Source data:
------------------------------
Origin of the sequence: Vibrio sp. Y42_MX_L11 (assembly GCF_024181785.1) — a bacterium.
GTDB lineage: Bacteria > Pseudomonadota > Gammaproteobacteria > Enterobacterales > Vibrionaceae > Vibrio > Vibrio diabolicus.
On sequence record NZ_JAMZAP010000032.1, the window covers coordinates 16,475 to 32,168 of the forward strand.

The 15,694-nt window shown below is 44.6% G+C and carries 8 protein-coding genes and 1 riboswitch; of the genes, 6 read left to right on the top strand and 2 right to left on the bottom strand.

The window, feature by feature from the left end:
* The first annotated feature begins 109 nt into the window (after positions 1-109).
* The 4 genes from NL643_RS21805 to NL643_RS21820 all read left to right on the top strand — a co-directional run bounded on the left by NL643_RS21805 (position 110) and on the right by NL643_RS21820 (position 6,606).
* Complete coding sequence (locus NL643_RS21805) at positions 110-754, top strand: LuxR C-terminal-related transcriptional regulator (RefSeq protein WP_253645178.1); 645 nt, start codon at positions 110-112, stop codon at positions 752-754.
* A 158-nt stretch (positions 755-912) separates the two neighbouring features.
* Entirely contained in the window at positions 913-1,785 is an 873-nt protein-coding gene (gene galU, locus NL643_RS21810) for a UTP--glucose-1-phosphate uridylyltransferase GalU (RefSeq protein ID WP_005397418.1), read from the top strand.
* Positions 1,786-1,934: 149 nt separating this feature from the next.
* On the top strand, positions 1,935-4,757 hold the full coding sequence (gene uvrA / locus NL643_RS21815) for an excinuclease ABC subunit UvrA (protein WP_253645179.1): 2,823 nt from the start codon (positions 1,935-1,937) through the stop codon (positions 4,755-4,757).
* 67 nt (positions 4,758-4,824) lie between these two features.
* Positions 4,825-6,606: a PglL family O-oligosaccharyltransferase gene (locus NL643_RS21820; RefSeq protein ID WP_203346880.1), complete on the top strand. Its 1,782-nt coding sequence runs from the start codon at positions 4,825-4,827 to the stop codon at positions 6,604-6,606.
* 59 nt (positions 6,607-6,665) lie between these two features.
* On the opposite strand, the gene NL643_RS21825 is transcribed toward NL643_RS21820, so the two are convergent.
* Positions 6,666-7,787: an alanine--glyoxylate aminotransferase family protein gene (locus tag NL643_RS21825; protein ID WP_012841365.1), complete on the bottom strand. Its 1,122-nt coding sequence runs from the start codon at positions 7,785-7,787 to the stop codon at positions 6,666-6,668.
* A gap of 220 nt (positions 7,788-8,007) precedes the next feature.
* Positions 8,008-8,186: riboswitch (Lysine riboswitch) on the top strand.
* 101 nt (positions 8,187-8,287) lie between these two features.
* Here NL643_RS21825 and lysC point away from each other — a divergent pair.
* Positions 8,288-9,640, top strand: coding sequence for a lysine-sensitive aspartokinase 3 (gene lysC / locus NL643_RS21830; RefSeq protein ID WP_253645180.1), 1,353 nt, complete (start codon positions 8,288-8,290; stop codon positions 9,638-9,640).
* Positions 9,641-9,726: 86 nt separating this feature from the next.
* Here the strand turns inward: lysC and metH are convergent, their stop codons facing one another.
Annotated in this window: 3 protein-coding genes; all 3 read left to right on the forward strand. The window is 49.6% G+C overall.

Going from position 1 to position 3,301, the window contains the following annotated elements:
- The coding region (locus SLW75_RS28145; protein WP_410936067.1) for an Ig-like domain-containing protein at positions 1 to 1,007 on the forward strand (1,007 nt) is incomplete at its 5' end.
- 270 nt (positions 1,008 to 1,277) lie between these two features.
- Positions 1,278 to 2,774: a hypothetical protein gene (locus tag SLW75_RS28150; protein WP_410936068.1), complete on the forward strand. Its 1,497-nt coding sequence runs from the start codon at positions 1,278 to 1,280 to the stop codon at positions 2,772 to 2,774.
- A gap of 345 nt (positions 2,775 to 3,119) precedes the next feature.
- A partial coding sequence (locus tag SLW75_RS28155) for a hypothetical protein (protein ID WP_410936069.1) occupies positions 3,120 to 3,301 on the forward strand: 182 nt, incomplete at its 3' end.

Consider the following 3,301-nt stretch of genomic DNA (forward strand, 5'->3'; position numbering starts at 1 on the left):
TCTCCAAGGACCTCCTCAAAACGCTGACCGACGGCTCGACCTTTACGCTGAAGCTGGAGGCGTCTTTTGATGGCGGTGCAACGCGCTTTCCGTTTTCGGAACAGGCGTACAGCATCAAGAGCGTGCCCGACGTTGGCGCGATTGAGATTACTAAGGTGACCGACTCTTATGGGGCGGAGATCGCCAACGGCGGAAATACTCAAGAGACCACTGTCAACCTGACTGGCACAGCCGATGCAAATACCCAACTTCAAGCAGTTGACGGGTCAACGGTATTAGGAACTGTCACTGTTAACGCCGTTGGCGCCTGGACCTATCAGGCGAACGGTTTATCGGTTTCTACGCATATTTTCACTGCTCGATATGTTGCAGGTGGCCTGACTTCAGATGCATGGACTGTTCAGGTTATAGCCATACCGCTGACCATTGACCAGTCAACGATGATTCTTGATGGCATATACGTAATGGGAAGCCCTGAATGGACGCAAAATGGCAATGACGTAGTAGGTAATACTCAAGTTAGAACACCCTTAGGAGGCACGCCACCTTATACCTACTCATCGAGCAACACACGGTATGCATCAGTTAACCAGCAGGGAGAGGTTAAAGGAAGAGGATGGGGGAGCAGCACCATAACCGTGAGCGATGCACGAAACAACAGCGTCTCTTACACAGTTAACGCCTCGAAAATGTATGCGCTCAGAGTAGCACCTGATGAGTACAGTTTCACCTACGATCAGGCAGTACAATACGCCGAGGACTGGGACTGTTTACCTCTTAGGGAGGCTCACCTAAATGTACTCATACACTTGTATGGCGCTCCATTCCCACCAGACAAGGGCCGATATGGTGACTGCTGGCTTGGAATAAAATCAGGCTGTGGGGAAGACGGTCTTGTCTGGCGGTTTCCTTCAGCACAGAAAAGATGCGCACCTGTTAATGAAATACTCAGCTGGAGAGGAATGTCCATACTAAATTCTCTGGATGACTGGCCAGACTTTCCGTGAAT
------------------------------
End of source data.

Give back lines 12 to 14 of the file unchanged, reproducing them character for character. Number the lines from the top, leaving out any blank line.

* On the top strand, positions 1,935-4,757 hold the full coding sequence (gene uvrA / locus NL643_RS21815) for an excinuclease ABC subunit UvrA (protein WP_253645179.1): 2,823 nt from the start codon (positions 1,935-1,937) through the stop codon (positions 4,755-4,757).
* 67 nt (positions 4,758-4,824) lie between these two features.
* Positions 4,825-6,606: a PglL family O-oligosaccharyltransferase gene (locus NL643_RS21820; RefSeq protein ID WP_203346880.1), complete on the top strand. Its 1,782-nt coding sequence runs from the start codon at positions 4,825-4,827 to the stop codon at positions 6,604-6,606.